Newspapers.com
21 August 1887, Chicago (IL) Tribune, pg. 20, col. 7:
Who Gallagher Is.
(Poem about Tom Gallagher and billiards.—ed.)

Newspapers.com
29 April 1889, Pittsburgh (PA) Post, pg. 6, col. 1:
LET ‘ER GO, GALLAGHER.
Some Points About the Old-
Time Billiard Player.
(...)
The famous expression of “let ‘er go Gallagher” was also inspired by Tom, One time in St. Louis he was playing a match, and it got down to a close stage where the whole thing hinged on one shot. Gallagher, who never had a finished stroke, and lacked the dash of Schaefer, was studying the best way to make the play, when an impatient spectator shouted “Let ‘er go Gallagher.” The papers took it up, and from that time on it has become a fixture in the English we wrestle with.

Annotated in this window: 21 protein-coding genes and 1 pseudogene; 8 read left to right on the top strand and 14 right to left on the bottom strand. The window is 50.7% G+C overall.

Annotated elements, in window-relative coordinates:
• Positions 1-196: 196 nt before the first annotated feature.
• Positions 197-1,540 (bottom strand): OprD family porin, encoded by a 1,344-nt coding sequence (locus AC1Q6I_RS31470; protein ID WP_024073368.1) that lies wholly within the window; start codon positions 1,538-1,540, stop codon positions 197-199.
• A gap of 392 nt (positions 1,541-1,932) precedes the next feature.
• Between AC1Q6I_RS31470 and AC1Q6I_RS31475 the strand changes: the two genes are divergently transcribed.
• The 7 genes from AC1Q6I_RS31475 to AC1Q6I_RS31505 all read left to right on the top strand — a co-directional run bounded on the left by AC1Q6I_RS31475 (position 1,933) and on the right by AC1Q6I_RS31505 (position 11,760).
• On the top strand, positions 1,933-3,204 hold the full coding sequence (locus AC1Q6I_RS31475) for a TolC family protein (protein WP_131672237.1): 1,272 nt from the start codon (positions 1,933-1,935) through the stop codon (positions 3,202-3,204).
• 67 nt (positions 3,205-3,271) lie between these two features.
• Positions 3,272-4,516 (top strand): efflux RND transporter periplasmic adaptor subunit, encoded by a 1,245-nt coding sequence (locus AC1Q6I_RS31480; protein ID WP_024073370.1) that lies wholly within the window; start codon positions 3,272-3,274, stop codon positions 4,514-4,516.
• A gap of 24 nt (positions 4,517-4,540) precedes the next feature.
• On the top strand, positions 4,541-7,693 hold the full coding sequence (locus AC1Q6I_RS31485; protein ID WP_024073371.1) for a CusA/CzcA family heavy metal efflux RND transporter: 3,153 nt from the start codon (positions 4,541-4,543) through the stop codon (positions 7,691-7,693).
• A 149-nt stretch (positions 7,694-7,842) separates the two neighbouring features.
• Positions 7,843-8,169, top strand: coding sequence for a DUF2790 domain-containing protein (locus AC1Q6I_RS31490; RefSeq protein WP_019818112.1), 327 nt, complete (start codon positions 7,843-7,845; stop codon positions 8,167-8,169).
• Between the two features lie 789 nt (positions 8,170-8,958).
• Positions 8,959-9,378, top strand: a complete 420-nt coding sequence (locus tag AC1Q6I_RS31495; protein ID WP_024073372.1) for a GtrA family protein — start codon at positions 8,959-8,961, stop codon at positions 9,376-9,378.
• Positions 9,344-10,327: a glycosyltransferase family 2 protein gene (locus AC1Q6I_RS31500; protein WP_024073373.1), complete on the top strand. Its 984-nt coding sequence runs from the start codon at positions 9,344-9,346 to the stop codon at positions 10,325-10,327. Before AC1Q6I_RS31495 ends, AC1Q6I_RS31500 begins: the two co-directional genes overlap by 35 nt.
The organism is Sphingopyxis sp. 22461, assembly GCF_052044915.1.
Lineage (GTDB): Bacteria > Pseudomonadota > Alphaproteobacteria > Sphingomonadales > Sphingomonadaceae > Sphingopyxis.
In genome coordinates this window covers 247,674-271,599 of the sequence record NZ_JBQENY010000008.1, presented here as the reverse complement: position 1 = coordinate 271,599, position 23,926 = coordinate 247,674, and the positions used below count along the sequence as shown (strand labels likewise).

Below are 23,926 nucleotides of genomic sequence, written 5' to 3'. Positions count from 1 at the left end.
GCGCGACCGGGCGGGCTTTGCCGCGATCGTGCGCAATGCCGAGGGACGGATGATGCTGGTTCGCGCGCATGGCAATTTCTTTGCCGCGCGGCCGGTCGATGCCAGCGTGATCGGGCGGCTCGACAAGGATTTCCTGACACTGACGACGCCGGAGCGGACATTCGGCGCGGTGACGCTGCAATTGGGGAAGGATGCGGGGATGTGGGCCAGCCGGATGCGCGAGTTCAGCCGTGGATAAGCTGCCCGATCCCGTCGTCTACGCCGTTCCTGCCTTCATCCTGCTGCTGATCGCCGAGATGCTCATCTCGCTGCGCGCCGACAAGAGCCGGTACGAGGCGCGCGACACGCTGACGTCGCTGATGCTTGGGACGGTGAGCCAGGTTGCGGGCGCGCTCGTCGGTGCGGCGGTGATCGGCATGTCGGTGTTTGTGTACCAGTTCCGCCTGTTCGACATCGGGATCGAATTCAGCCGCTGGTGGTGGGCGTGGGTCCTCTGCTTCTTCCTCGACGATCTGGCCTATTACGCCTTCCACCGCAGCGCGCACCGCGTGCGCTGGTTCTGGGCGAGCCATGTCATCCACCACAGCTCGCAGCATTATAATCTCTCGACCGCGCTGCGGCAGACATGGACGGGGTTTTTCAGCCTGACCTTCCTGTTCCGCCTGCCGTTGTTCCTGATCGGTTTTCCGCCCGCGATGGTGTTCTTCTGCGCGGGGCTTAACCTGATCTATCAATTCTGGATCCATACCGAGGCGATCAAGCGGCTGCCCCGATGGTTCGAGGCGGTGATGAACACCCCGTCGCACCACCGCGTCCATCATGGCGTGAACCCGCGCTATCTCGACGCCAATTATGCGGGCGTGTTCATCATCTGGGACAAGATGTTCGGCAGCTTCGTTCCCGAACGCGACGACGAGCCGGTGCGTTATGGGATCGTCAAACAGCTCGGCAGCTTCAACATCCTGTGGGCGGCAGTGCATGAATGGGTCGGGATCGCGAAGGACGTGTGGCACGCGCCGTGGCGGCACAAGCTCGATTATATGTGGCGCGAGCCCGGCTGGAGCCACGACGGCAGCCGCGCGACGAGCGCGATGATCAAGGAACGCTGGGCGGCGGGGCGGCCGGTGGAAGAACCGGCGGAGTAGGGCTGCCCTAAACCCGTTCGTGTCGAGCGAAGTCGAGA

Newspapers.com
26 April 1935, Potter (NE) Review, “Famous, and Forgotten” by Elmo Scott Watson, pg. 6, col. 1:
Have you ever shouted: “Let ‘er go, Gallagher!” when you were ready to start on a swift ride? If so, you’re only repeating the words of Judge Beaver of Morgan County, Kentucky, during a match trotting race in Tipton county. His fast little mare was being driven by City Marshal Gallagher of Harrodsburg, and at the end of the first half mile the two horses were neck and neck. “Let ‘er go, Gallagher!” shouted the judge when he noticed that the marshal seemed to be holding his entry in. So Gallagher ddid and the little mare won by almost a dozen lengths.

Posted by Barry Popik
Nicknames of Other PlacesBig Easy, City That Care Forgot (New Orleans nicknames) • Thursday, February 17, 2022 • Permalink